Shaffer is very specific in his stage directions about what Equus should look like and sound like. Detwiler and set designer Robert Bisson have completely rearranged the seating at the Ghent Playhouse to achieve some of Shaffer’s vision, and it works. The show is staged in three-quarters round, with a raised and platform on the floor of the theatre and seating on the western and southern walls and on the stage. You cannot sit more than five rows from the action, and Detwiler has done an excellent job of blocking the show so that all three sections of the audience can see, even if they perceive the story from different angles. The rough wood with which the set was constructed had just the right patina to be convincing as a stable – not too newly hewn and not too polished.
I am not sure that Ian Gulliver’s sound design, executed by Theresa Mayorga and Isaiah Machiz, truly captures what Shaffer describes as the "Equus sound" but it is effective. Abby Lappen is billed as the "Horseographer" and Tony Pallone, who also plays the horse Nugget and a horseman, is the "Prance Captain." The costumes by Joanne Maurer include handsome silvery horseheads that seem to me about life-sized. I know a thing or two about horses, and I found these theatrical recreations, enacted by Pallone, Lindsey Sikora, Hans Dirzuweit, and Noah Massimo, to be plausible.
So you have a good Alan Strang, a hopeless Martin Dysart, and some believable stage horses – that’s enough key elements done right to make this is a show worth seeing. And there are several other players on the stage. In fact the top performances of the evening are turned in by Joe Kelly and Lael Locke as Alan’s parents Frank and Dora Strang. I was especially moved by Locke’s delivery of her scene on the angst of being the mother of someone who is notoriously mentally ill. How could the child you carried in your body for nine months, nursed and nurtured, scolded and praised, have done this thing? Modern psychiatry is quick to point the finger of blame at the parents, but the Strangs no more taught Alan to blind horses than the Dahmers taught Jeffrey to be a cannibal. The person who commits heinous acts is imprisoned or hospitalized, but the parents are left alone in their grief and the agony of "what ifs…"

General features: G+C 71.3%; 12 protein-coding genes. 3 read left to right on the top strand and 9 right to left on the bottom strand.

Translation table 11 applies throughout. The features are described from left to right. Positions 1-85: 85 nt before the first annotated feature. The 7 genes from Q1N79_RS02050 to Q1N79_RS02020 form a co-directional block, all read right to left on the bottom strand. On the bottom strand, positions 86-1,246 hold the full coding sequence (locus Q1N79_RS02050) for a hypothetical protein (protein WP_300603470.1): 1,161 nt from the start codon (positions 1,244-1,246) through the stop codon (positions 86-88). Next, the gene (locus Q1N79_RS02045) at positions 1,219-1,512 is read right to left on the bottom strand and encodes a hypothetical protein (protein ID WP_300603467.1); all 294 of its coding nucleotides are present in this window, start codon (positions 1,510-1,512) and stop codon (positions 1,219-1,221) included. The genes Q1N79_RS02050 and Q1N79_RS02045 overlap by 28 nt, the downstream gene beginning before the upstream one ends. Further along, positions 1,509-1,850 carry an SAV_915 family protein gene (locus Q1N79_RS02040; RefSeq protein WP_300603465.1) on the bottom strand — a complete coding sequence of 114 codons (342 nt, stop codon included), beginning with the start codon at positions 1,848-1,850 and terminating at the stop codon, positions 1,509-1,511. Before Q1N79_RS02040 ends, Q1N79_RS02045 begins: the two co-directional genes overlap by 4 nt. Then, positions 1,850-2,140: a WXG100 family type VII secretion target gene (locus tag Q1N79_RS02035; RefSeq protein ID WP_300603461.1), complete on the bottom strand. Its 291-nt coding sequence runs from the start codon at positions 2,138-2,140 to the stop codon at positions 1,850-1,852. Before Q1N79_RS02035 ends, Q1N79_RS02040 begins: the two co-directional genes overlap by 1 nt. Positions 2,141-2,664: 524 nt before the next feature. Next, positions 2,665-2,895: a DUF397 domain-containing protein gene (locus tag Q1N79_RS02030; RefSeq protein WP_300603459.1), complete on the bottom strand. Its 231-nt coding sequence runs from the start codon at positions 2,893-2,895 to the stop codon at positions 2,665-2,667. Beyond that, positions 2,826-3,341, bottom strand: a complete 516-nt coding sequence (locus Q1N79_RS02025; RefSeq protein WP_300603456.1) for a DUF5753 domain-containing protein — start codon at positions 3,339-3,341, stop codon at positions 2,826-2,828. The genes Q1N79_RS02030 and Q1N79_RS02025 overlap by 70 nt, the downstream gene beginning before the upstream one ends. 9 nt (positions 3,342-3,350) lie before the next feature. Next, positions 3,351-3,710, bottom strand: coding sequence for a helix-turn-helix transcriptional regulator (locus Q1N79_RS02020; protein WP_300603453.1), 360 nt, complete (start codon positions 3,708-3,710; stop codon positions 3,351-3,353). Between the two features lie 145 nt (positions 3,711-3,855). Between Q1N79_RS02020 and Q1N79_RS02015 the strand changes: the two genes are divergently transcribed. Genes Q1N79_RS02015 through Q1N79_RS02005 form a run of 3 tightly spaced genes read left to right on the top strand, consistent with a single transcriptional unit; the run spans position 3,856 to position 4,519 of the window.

Johnna Murray smiles her way bravely through the thankless role of Magistrate Hester Solomon. She is the only actor on the stage capable of sustaining a believable British accent, and she is utterly wasted in the role of the completely passive listener. Dysart reveals some deeply troubling information to Solomon, who, like her Biblical namesake, replies with wise platitudes and assures him that he has done and will do right by his young patients, including Alan.
Carly L’Ecuyer smirks and poses her way through the role of Jill Mason, the young woman who offers Alan a chance to channel his sexual urges towards his own species. When L’Ecuyer was acting she was okay, but when she attempted to act sexy the results were disastrous. And who got her to wear that plug-ugly underwear? Here is an attractive young woman wedged into the most unflattering and uncomfortable looking black camisole and panties imaginable. What’s wrong with white cotton?
Paul Leyden has fun with the minor role of stable owner Harry Dalton. I could have done with a little less good humor and a lot more shock and outrage from him, however. There is nothing fun or funny about mental illness or a stable full of blind horses.
The one thing that I missed deeply was the scent of the horses. The set looked like a stable, the actors passed as horses, the sound effects were evocative if not realistic, but without that warm, earthy smell, it was all antiseptic. As I walked back to my car after the show with a small crowd of other theatre-goers, I noticed one man raise his nostrils to the air and I caught a whiff of manure from a nearby farm. "That’s what’s been missing all evening," I said, "The smell of horses." And everyone heartily agreed. Perhaps the folks at the Playhouse just need to open the windows?
Equus runs weekends through June 5, with performances Fridays and Saturdays at 8 p.m. with Sunday matinees at 2 p.m., at the Ghent Playhouse, on Town Hall Road just off Rt. 66 next to the fire station. The show runs two and a half hours with one intermission and is definitely adult fare. Tickets are $15, $12 for Playhouse members. Call the box office at 518-392-6264 for tickets and information.
copyright Gail M. Burns, 2005